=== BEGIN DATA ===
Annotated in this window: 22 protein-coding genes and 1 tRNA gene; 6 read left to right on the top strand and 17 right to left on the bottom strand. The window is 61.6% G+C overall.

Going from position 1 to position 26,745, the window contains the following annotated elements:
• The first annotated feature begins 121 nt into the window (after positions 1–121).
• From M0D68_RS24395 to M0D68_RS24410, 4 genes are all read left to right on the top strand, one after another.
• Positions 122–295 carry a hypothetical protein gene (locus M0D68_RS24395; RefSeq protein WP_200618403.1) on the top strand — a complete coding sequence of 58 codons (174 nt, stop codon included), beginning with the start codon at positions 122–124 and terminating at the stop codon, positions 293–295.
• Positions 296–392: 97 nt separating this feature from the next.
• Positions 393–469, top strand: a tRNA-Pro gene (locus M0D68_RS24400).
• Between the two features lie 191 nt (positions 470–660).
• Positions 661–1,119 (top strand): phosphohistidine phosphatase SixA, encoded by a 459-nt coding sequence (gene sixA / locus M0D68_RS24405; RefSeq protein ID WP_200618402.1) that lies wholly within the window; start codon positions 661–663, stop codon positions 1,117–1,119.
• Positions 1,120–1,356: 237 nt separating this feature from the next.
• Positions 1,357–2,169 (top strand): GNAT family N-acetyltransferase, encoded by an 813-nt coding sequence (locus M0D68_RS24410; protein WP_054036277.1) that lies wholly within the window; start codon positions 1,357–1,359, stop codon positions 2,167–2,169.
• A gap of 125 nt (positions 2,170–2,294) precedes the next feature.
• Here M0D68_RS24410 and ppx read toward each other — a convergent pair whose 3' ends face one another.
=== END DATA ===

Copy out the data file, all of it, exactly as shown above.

Annotated in this window: 22 protein-coding genes and 1 tRNA gene; 6 read left to right on the top strand and 17 right to left on the bottom strand. The window is 61.6% G+C overall.

Going from position 1 to position 26,745, the window contains the following annotated elements:
• The first annotated feature begins 121 nt into the window (after positions 1–121).
• From M0D68_RS24395 to M0D68_RS24410, 4 genes are all read left to right on the top strand, one after another.
• Positions 122–295 carry a hypothetical protein gene (locus M0D68_RS24395; RefSeq protein WP_200618403.1) on the top strand — a complete coding sequence of 58 codons (174 nt, stop codon included), beginning with the start codon at positions 122–124 and terminating at the stop codon, positions 293–295.
• Positions 296–392: 97 nt separating this feature from the next.
• Positions 393–469, top strand: a tRNA-Pro gene (locus M0D68_RS24400).
• Between the two features lie 191 nt (positions 470–660).
• Positions 661–1,119 (top strand): phosphohistidine phosphatase SixA, encoded by a 459-nt coding sequence (gene sixA / locus M0D68_RS24405; RefSeq protein ID WP_200618402.1) that lies wholly within the window; start codon positions 661–663, stop codon positions 1,117–1,119.
• Positions 1,120–1,356: 237 nt separating this feature from the next.
• Positions 1,357–2,169 (top strand): GNAT family N-acetyltransferase, encoded by an 813-nt coding sequence (locus M0D68_RS24410; protein WP_054036277.1) that lies wholly within the window; start codon positions 1,357–1,359, stop codon positions 2,167–2,169.
• A gap of 125 nt (positions 2,170–2,294) precedes the next feature.
• Here M0D68_RS24410 and ppx read toward each other — a convergent pair whose 3' ends face one another.